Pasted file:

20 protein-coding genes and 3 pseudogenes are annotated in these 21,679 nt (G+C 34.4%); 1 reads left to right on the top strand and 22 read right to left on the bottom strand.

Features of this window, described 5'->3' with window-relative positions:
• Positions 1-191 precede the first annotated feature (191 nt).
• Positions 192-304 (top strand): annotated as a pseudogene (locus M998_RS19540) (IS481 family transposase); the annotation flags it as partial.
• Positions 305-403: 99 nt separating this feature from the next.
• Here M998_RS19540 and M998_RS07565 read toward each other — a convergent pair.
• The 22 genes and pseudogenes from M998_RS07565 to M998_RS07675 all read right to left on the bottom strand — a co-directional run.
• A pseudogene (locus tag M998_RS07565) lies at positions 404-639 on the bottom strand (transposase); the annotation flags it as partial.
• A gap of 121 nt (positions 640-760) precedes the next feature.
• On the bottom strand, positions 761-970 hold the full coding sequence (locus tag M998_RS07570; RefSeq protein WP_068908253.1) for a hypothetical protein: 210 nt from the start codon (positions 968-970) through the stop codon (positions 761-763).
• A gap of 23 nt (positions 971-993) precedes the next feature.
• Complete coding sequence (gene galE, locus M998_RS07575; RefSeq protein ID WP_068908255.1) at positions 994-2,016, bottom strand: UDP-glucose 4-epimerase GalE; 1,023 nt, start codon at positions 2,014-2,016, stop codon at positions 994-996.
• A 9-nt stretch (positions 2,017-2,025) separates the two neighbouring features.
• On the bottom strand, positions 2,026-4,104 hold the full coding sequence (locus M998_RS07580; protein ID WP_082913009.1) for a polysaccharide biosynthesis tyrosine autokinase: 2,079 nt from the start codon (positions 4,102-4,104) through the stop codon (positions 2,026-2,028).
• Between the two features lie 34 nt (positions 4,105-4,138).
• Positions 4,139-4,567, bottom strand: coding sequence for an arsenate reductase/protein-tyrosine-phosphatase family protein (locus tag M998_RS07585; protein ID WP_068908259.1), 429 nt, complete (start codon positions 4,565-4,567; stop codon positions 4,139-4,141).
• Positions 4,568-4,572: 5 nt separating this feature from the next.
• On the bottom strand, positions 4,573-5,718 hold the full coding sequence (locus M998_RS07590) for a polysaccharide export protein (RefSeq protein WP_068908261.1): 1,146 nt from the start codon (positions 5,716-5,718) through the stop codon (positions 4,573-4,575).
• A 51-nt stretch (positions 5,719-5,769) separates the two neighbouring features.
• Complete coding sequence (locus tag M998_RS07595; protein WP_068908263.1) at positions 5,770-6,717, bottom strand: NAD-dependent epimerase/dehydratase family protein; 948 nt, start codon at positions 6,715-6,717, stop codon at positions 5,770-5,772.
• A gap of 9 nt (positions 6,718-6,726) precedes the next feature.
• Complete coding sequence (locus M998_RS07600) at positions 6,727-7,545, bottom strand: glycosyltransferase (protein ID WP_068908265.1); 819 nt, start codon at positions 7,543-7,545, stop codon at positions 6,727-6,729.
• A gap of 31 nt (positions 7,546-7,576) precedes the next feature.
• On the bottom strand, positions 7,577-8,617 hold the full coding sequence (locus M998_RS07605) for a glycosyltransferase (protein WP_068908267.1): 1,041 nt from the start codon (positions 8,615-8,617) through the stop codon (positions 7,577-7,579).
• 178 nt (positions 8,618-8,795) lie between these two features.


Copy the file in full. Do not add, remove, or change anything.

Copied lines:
20 protein-coding genes and 3 pseudogenes are annotated in these 21,679 nt (G+C 34.4%); 1 reads left to right on the top strand and 22 read right to left on the bottom strand.

Features of this window, described 5'->3' with window-relative positions:
• Positions 1-191 precede the first annotated feature (191 nt).
• Positions 192-304 (top strand): annotated as a pseudogene (locus M998_RS19540) (IS481 family transposase); the annotation flags it as partial.
• Positions 305-403: 99 nt separating this feature from the next.
• Here M998_RS19540 and M998_RS07565 read toward each other — a convergent pair.
• The 22 genes and pseudogenes from M998_RS07565 to M998_RS07675 all read right to left on the bottom strand — a co-directional run.
• A pseudogene (locus tag M998_RS07565) lies at positions 404-639 on the bottom strand (transposase); the annotation flags it as partial.
• A gap of 121 nt (positions 640-760) precedes the next feature.
• On the bottom strand, positions 761-970 hold the full coding sequence (locus tag M998_RS07570; RefSeq protein WP_068908253.1) for a hypothetical protein: 210 nt from the start codon (positions 968-970) through the stop codon (positions 761-763).
• A gap of 23 nt (positions 971-993) precedes the next feature.
• Complete coding sequence (gene galE, locus M998_RS07575; RefSeq protein ID WP_068908255.1) at positions 994-2,016, bottom strand: UDP-glucose 4-epimerase GalE; 1,023 nt, start codon at positions 2,014-2,016, stop codon at positions 994-996.
• A 9-nt stretch (positions 2,017-2,025) separates the two neighbouring features.
• On the bottom strand, positions 2,026-4,104 hold the full coding sequence (locus M998_RS07580; protein ID WP_082913009.1) for a polysaccharide biosynthesis tyrosine autokinase: 2,079 nt from the start codon (positions 4,102-4,104) through the stop codon (positions 2,026-2,028).
• Between the two features lie 34 nt (positions 4,105-4,138).
• Positions 4,139-4,567, bottom strand: coding sequence for an arsenate reductase/protein-tyrosine-phosphatase family protein (locus tag M998_RS07585; protein ID WP_068908259.1), 429 nt, complete (start codon positions 4,565-4,567; stop codon positions 4,139-4,141).
• Positions 4,568-4,572: 5 nt separating this feature from the next.
• On the bottom strand, positions 4,573-5,718 hold the full coding sequence (locus M998_RS07590) for a polysaccharide export protein (RefSeq protein WP_068908261.1): 1,146 nt from the start codon (positions 5,716-5,718) through the stop codon (positions 4,573-4,575).
• A 51-nt stretch (positions 5,719-5,769) separates the two neighbouring features.
• Complete coding sequence (locus tag M998_RS07595; protein WP_068908263.1) at positions 5,770-6,717, bottom strand: NAD-dependent epimerase/dehydratase family protein; 948 nt, start codon at positions 6,715-6,717, stop codon at positions 5,770-5,772.
• A gap of 9 nt (positions 6,718-6,726) precedes the next feature.
• Complete coding sequence (locus M998_RS07600) at positions 6,727-7,545, bottom strand: glycosyltransferase (protein ID WP_068908265.1); 819 nt, start codon at positions 7,543-7,545, stop codon at positions 6,727-6,729.
• A gap of 31 nt (positions 7,546-7,576) precedes the next feature.
• On the bottom strand, positions 7,577-8,617 hold the full coding sequence (locus M998_RS07605) for a glycosyltransferase (protein WP_068908267.1): 1,041 nt from the start codon (positions 8,615-8,617) through the stop codon (positions 7,577-7,579).
• 178 nt (positions 8,618-8,795) lie between these two features.